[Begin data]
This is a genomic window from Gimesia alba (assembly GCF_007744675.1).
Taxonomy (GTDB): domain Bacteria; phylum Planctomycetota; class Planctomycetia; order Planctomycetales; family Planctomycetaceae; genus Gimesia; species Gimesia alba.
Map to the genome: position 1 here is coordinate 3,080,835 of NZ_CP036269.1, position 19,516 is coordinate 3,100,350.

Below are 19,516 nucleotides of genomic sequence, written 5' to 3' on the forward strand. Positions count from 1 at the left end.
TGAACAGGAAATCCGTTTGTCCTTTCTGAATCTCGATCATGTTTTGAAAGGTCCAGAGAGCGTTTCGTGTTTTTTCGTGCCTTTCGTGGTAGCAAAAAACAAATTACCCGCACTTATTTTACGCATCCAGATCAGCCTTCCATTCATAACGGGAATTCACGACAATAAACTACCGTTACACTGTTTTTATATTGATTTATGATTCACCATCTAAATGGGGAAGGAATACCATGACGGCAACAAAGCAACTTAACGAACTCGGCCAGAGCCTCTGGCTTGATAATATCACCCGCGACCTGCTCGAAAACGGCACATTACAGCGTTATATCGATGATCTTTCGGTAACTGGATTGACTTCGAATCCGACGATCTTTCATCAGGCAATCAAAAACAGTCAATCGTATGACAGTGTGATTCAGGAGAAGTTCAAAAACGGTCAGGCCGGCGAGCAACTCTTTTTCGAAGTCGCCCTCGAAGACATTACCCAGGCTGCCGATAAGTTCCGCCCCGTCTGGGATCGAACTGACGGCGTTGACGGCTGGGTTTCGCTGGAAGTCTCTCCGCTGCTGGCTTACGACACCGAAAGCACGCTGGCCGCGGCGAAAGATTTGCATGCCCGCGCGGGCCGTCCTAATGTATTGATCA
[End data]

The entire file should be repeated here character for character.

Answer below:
This is a genomic window from Gimesia alba (assembly GCF_007744675.1).
Taxonomy (GTDB): domain Bacteria; phylum Planctomycetota; class Planctomycetia; order Planctomycetales; family Planctomycetaceae; genus Gimesia; species Gimesia alba.
Map to the genome: position 1 here is coordinate 3,080,835 of NZ_CP036269.1, position 19,516 is coordinate 3,100,350.

Below are 19,516 nucleotides of genomic sequence, written 5' to 3' on the forward strand. Positions count from 1 at the left end.
TGAACAGGAAATCCGTTTGTCCTTTCTGAATCTCGATCATGTTTTGAAAGGTCCAGAGAGCGTTTCGTGTTTTTTCGTGCCTTTCGTGGTAGCAAAAAACAAATTACCCGCACTTATTTTACGCATCCAGATCAGCCTTCCATTCATAACGGGAATTCACGACAATAAACTACCGTTACACTGTTTTTATATTGATTTATGATTCACCATCTAAATGGGGAAGGAATACCATGACGGCAACAAAGCAACTTAACGAACTCGGCCAGAGCCTCTGGCTTGATAATATCACCCGCGACCTGCTCGAAAACGGCACATTACAGCGTTATATCGATGATCTTTCGGTAACTGGATTGACTTCGAATCCGACGATCTTTCATCAGGCAATCAAAAACAGTCAATCGTATGACAGTGTGATTCAGGAGAAGTTCAAAAACGGTCAGGCCGGCGAGCAACTCTTTTTCGAAGTCGCCCTCGAAGACATTACCCAGGCTGCCGATAAGTTCCGCCCCGTCTGGGATCGAACTGACGGCGTTGACGGCTGGGTTTCGCTGGAAGTCTCTCCGCTGCTGGCTTACGACACCGAAAGCACGCTGGCCGCGGCGAAAGATTTGCATGCCCGCGCGGGCCGTCCTAATGTATTGATCA